- While the fall of Kabul was deemed likely within a month, the Taliban finally took only ten short days to take control most of the country and its capital.
- Sunday August 15, Afghan President Ashraf Ghani has left the country, leaving the insurgents free to take back the reins of a power from which they had been driven out in 2001.
- On the spot, the situation is still chaotic. Employees of foreign embassies are hastily evacuated and thousands of Afghans seek to flee the capital and the country.
- The others wait in anguish to know what turn the new Taliban regime will take. The latter claim to want to make a transition “Peaceful” and wish to proclaim soon a new “Islamic Emirate of Afghanistan”.
- How to explain that their return was done so quickly, barely four months after the announcement of the American withdrawal by Joe Biden, on April 14? Does this mean that the twenty years of the Western operation led by the United States will ultimately have been for nothing? Has the Taliban movement fundamentally changed since then? Karim Pakzad, researcher at the Institute of International and Strategic Relations (IRIS) and specialist in the region, answers your questions from 10:30 a.m.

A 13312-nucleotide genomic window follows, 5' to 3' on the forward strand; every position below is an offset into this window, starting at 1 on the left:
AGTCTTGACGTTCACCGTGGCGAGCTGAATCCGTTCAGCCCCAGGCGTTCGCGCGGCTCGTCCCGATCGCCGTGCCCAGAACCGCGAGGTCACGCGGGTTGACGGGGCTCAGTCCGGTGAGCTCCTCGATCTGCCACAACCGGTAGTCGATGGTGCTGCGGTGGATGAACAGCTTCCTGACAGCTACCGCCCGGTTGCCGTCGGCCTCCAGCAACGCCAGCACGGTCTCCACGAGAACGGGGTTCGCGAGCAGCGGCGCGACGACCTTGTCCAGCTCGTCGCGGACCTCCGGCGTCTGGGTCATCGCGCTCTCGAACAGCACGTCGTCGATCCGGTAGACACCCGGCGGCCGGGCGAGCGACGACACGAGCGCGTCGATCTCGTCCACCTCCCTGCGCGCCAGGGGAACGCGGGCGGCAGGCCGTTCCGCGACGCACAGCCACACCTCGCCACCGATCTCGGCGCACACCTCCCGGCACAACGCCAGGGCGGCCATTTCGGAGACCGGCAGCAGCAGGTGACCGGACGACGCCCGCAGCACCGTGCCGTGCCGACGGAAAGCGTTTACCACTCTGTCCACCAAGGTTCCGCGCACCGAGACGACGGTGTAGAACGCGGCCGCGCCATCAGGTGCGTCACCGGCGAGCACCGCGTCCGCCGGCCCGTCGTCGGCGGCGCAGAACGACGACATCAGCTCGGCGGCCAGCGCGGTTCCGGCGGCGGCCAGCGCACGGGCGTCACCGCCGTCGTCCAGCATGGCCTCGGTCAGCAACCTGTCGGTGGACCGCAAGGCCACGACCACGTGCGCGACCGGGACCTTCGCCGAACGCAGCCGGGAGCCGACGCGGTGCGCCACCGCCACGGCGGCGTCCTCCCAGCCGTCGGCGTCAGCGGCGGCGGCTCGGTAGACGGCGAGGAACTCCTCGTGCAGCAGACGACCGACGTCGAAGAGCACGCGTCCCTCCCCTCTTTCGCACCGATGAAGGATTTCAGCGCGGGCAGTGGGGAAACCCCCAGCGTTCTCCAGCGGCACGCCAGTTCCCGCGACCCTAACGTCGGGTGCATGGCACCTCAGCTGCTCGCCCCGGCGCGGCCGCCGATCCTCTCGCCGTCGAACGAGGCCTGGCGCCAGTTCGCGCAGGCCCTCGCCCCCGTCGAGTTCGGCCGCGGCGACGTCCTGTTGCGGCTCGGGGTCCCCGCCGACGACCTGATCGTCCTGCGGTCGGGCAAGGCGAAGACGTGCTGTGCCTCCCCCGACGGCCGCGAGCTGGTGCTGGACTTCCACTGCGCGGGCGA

Facts. Twenty years after their fall, the Taliban retake Kabul without a fight
Reportage. Afghanistan: in the aftermath of the fall of Kabul, the fear and panic of a population seeking to flee
In images, in pictures. Taliban triumph enter Kabul
To analyse. In Afghanistan, the reasons for the collapse of the army
Podcast. How the Taliban took over Afghanistan
Editorial. After the mistakes, the painful questions